Apr 3rd 2011 1:41PM I don't think that's what the person who wrote the email meant, since they referenced wiping out gold selling using the gold BoA mechanism and it's not clear to me how the "shared gold pool" interpretation would do that.
Oct 22nd 2010 9:27AM My advice is to find another guild. There are plenty of good guilds of every progression level out there that have no problem at all with female raiders. The only time gender is an issue for something like WoW is if you're in a group that's determined to MAKE gender an issue.
Aug 22nd 2010 9:54PM Fair enough, but your experience isn't the universal one...plenty of guilds develop close friendships and have a lot of interaction even now that WOTLK is kind of winding down. Which if anything disproves the author's thesis...WoW's multi-player aspects are what you make of them. Having the game force them upon you and everyone else isn't "better".
Aug 22nd 2010 9:52PM There ARE MMOs like this...they just have 48 people playing them. Eve is among the most successful of this variety, and they don't have even remotely the kind of success WoW has enjoyed.
The problem with games that have more of a focus on "in-game interaction" in that the interaction is almost always FORCED interaction. Sure, some of the things the author talks about sound like they could be fun...but imagine how fun they'd really be if you HAD to do them all the time.
And I contend that there is a lot of interaction in WoW...if you join a good, active guild. But if that's not what you're looking for, you don't HAVE to do it and you can still enjoy playing WoW. And that's sort of the point, because what WoW is ultimately about is playing the game however you want, and being flexible enough so that you should be able to have fun no matter your approach.
Jul 7th 2010 8:45AM The Facebook comparison highlights why this is kind of a bad idea. Social networking is great, in my opinion, but existing social networks like Facebook allow me to CHOOSE who I network with. Attaching personal information to forum posts invites everyone who plays WoW into my real life social network, which is arguably worse than something like Facebook.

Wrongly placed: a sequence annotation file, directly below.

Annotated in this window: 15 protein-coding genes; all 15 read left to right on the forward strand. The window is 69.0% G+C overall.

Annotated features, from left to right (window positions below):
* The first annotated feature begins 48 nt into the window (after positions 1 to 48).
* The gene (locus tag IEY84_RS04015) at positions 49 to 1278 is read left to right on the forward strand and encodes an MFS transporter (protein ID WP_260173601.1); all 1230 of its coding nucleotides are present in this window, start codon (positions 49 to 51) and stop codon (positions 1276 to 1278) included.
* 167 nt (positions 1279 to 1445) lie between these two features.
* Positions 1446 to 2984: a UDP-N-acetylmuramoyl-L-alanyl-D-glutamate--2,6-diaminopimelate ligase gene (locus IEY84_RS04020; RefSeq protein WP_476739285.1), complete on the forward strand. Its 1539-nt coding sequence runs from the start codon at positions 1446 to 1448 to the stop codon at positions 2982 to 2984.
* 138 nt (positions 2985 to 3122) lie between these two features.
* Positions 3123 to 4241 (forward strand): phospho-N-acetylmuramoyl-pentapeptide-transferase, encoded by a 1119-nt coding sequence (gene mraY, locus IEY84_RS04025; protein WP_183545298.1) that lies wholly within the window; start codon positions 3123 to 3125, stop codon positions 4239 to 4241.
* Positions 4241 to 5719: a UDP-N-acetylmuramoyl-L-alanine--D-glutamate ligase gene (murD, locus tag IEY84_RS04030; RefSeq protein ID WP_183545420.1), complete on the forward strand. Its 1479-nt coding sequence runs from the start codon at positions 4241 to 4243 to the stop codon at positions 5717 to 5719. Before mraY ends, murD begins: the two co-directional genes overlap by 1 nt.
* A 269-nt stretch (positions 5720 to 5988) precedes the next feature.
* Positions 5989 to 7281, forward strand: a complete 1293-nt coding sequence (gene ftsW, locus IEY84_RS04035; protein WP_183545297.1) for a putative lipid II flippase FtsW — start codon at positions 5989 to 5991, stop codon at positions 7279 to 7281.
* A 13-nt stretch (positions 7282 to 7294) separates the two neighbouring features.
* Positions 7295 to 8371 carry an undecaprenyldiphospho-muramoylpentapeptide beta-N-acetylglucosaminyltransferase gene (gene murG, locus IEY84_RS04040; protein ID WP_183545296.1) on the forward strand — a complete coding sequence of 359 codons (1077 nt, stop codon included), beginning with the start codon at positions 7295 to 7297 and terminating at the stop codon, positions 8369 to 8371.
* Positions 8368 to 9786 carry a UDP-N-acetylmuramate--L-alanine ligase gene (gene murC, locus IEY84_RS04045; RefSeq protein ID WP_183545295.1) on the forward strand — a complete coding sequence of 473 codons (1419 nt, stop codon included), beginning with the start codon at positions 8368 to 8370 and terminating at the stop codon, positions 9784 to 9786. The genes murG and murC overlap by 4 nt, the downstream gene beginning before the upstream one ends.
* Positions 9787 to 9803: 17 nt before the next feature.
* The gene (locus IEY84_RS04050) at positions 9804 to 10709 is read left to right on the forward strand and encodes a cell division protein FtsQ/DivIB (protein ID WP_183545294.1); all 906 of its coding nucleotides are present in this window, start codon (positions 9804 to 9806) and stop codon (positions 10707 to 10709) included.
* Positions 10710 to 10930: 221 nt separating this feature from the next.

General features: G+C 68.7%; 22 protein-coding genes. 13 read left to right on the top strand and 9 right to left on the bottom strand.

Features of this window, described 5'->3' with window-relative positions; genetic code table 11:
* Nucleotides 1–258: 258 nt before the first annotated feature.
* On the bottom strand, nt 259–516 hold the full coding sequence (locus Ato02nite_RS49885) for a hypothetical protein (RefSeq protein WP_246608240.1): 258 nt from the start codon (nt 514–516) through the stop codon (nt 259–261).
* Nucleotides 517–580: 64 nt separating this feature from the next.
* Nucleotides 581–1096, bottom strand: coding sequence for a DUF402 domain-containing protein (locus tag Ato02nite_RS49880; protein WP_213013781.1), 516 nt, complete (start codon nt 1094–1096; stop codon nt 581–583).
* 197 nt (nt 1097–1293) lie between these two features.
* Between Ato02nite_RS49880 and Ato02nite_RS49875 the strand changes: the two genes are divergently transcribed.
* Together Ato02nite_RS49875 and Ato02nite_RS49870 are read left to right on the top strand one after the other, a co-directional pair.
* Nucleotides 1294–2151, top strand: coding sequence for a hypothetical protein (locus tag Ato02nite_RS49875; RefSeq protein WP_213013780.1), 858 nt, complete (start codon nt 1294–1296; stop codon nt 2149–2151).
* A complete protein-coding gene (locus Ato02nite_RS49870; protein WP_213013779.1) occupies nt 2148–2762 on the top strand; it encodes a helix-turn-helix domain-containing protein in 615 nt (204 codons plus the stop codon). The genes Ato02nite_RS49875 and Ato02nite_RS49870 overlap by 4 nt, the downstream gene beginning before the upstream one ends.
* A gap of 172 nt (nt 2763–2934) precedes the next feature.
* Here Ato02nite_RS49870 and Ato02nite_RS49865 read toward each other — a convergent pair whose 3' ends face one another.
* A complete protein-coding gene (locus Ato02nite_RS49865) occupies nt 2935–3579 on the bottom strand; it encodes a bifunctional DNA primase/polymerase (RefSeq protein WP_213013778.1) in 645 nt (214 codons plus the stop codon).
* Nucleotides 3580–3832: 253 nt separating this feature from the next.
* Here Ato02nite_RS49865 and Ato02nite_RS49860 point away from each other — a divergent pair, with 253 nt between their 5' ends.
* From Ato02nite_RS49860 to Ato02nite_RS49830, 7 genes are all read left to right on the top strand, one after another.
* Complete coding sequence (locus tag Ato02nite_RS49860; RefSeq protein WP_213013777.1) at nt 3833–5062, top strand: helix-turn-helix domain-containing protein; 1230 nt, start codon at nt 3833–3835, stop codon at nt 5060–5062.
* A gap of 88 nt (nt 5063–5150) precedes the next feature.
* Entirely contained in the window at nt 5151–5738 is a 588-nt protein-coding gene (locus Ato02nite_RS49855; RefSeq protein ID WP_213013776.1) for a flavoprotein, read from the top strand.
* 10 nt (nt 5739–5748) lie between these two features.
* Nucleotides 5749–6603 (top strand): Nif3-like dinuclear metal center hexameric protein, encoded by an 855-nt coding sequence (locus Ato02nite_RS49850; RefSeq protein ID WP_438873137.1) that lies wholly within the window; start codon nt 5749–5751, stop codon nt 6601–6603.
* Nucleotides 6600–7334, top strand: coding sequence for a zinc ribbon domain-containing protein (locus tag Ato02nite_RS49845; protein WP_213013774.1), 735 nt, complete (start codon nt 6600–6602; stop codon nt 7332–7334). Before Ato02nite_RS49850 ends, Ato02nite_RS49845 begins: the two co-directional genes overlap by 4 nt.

Yeah, a full name isn't always uniquely identifying, but it does bridge the gap between virtual and actual identity. And unlike existing social networks, it doesn't just do so with pre-approved people. I feel like this is a step too far.
Apr 19th 2010 9:51AM I doubt you could get geared up here, and if the guild in question ends up full of "loot-whores", I'd say they're going to fail horribly. Loot-whoring only works if there are people willing to do what you want. Faced with an entire run full of people feeling entitled to loot, you're going to end up with an extremely unhappy and frustrated group.
Apr 19th 2010 9:49AM Demanding that your friends do something for you, and getting mad when they don't, isn't how friendship is supposed to work. It's nice when friends do nice things for each other, but in any particular situation, I'm not sure friends should feel obligated to do something, ignoring their feelings about it.
I don't know about your situation, but the person on the story who lost out on the loot and his guild in general clearly want it both ways. They're all such good friends that passing loot to a friend is apparently morally required if the friend demands it (which is not something a real friend would do, I'd argue). But if they're such good friends, why does everyone get so angry when the person who won the loot said no? Doesn't he have the right to say no to his friend? Or is being forced to give in part of what being "friends" is about?
Apr 19th 2010 9:37AM See, this is the problem I have with your statement (not that I downrated you for it). You say the second person "cheated" the first person out of the gear, but cheating implies that the first person deserved the gear more than the second, somehow. And I see nothing in the story to support that. Two people rolled, and the loser got really whiny as a result.
And for all the talk about "imaginary gear"...you can't have it both ways. If gear doesn't matter, then how can it matter enough to get all pissy about when you don't get it?
Apr 19th 2010 9:33AM Given the potential for drama surrounding loot, it is absolutely vital that the loot system the group agrees upon is followed. Even though there are good and bad loot systems, picking the "right" one matters less than picking one and sticking with it. NOBODY is going to like a system that changes all the time to give an advantage to one person or another.
If a group feels bad when someone has "bad loot luck" or doesn't get a particular item they want, as does the guild in this story, maybe a pure rolling system isn't the way to go. But throwing away your system when something happens you don't like is a guaranteed recipe for even more drama. And I'd bet that most of the "outraged" folks in the story would not be quite so happy with their own fairly won loot being given away to someone else.
Mar 22nd 2010 9:19AM Sindragosa is pretty damn annoying, and I really like Putricide's voice...if only for the Futurama reference.